International Service of Process in Chile

International process service is a complex endeavor—in order to effectuate service successfully and efficiently, process servers must know and carefully follow the rules in the country of service. When serving internationally in Chile, there are two possible methods for completing service: the Inter-American Service Convention and Additional Protocol (IACAP) and traditional Letters Rogatory. 

DGR has years of experience in international process service and has successfully effectuated service in over 100 countries, including Chile. Our team knows the ins and outs of both IACAP and Letters Rogatory and can ensure that your documents are served in accordance with the rules and laws.

Service under the Inter-American Service Convention

The Inter-American Service Convention and Additional Protocol (IACAP) is a multilateral treaty designed to streamline service of process in North and South America. The treaty provides a unified code for process service in several South American countries—including Chile—that are not signatories of the Hague Service Convention. Chile has been a signatory of the Convention since 1976.

Under the Inter-American Convention, requests for service must proceed through the central authorities of the countries involved. The IACAP also requires that requests utilize a Mandatory Convention Form, which must bear the seal or signature of the judge from the country of origin. As such, documents served in Chile will need to be signed by the judge from the sending country prior to being sent through the Central Authority of Chile.

Most countries that allow service of process through the Inter-American Convention limit its application to civil and commercial matters. Chile, however, has declared that it will also apply IACAP in criminal and administrative matters, broadening the circumstances in which IACAP may be used to serve documents.

Service via Letters Rogatory

Service of process in Chile may also be completed through traditional Letters Rogatory. Letters Rogatory, also known as service via agent, is essentially a request sent through diplomatic channels that asks for support in completing service in accordance with the relevant laws of the country of service. Usually, this is done with the help of an experienced process server

However, it is typically better to complete service in Chile through the Inter-American Service Convention. As a treaty, the IACAP places certain demands on its signatories to work together regarding service of process, whereas service via Letters Rogatory relies upon foreign courts to complete service without reference to any pre-existing, agreed-upon terms. As such, service of process through IACAP tends to be the more reliable method.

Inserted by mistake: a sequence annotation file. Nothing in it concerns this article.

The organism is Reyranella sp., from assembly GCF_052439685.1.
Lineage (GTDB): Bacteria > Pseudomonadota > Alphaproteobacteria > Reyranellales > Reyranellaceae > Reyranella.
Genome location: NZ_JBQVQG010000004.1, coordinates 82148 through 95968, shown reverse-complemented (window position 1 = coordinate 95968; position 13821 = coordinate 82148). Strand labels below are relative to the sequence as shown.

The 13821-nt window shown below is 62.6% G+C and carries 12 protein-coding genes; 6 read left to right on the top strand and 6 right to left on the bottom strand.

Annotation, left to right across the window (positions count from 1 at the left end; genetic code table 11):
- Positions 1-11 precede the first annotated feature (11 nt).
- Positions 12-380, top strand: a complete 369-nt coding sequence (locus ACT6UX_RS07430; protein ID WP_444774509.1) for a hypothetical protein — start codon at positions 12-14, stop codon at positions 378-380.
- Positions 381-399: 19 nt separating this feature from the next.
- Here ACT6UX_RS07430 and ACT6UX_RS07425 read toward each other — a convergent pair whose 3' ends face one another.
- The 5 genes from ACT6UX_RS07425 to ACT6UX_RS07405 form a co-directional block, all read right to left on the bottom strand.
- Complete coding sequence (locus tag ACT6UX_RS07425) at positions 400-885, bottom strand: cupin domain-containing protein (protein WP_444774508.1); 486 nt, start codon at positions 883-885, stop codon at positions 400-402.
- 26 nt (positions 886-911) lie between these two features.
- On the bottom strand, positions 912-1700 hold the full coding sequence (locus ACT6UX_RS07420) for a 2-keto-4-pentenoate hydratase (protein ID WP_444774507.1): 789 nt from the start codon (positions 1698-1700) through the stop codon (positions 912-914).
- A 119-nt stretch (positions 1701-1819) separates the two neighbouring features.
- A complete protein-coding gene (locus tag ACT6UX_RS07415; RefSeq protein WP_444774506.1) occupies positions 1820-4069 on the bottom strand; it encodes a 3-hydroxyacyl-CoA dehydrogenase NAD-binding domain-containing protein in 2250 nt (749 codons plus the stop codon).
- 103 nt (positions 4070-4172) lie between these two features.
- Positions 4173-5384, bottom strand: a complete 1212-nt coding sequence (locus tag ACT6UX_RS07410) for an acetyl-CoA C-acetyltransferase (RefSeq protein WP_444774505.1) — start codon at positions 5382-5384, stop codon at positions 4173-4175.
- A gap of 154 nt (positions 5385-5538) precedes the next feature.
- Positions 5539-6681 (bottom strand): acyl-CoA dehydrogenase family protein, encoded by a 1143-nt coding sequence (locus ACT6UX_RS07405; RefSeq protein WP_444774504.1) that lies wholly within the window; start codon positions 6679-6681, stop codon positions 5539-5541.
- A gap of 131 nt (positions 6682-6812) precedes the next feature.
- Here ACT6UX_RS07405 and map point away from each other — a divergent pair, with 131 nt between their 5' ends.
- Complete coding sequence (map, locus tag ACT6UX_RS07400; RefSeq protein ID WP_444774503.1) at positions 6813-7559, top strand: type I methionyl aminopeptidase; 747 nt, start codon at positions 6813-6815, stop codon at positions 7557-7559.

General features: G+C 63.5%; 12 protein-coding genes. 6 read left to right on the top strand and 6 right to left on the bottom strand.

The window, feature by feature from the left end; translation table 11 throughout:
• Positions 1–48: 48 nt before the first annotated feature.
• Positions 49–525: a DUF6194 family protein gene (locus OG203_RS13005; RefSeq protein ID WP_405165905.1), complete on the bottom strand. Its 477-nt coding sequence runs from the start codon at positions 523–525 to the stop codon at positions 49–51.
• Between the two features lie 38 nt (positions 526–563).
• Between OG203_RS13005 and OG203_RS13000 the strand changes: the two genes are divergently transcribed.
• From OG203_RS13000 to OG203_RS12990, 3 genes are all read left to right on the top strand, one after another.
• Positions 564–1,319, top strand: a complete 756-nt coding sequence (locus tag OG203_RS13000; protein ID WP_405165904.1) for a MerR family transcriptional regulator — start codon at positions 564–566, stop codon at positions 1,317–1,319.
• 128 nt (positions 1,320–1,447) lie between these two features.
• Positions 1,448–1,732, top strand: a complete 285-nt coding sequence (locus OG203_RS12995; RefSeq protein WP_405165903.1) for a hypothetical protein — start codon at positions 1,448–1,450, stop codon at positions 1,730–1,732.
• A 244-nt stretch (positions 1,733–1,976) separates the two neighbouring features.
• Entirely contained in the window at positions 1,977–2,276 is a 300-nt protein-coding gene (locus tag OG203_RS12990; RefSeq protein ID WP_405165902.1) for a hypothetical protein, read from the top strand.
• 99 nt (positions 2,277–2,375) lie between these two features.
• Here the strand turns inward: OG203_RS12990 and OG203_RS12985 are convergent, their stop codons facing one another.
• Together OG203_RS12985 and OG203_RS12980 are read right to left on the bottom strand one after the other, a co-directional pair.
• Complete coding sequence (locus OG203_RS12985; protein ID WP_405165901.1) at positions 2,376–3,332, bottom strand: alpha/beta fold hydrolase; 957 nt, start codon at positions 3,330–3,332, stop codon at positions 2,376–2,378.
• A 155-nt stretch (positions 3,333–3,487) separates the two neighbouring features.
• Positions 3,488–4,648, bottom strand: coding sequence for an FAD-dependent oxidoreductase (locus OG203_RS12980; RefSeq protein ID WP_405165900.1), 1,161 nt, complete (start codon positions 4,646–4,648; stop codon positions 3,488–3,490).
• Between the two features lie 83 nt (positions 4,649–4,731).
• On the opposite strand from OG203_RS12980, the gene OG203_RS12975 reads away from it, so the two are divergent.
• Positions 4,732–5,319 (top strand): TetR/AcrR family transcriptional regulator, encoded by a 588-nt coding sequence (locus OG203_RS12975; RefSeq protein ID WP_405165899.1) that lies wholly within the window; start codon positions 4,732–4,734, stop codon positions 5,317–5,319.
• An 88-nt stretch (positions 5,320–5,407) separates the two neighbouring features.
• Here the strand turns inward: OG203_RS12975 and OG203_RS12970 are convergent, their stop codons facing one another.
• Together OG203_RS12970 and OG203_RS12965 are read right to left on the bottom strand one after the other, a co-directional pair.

Service by Mail and Informal Methods of Service

The Inter-American Service Convention does not explicitly provide for service via mail—and while Chile does allow informal methods of service, any judgments obtained through these methods of service will not be enforceable in Chile. Because of this, effectuating service via mail or other informal methods is not recommended.

Chile and the Hague Service Convention

Chile is not currently a signatory of the Hague Service Convention. Although the Chilean government signaled that it was open to joining the Convention in its response to the 2008 Hague Conference on Private International Law, it has not yet done so, and service of process through the Hague Convention is not available in Chile at this time.

Translation of Documents

The IACAP doesn’t require the translation of the Mandatory Convention Form, but it does require that all documents—including summons and complaints—be translated into the language of the country of service. This means that any documents served in Chile will need to be translated into Spanish prior to being served through the IACAP.

If service is effectuated through Letters Rogatory, the need for translation is decided on a case-by-case basis. However, if the case involves the American legal system, due process law requires that the defendant be able to read the documents served to them, so the translation of documents may still be required.

How Long Does Service of Process in Chile Take?

Completion of service under the IACAP usually takes somewhere between four months and one year, although this can vary significantly depending on a number of factors. 

Service through Letters Rogatory isn’t always significantly slower but can sometimes take more than a year and is more likely to encounter unexpected delays—especially if service is effectuated by an inexperienced process server.

Serving Legal Documents in Chile

Our team of experienced process servers can help ensure the fastest, most efficient service possible when serving documents in Chile. If you have further questions about process service in Chile or want to know how we can help you effectuate service abroad, please contact us.

The staff of DGR Legal are not lawyers, nor is our organization a law firm. The information provided on this website does not, and is not intended to, constitute legal advice. Rather, all information, content, and materials available on this site are for general informational purposes only. Information on this website may not constitute the most up-to-date legal or other information.  

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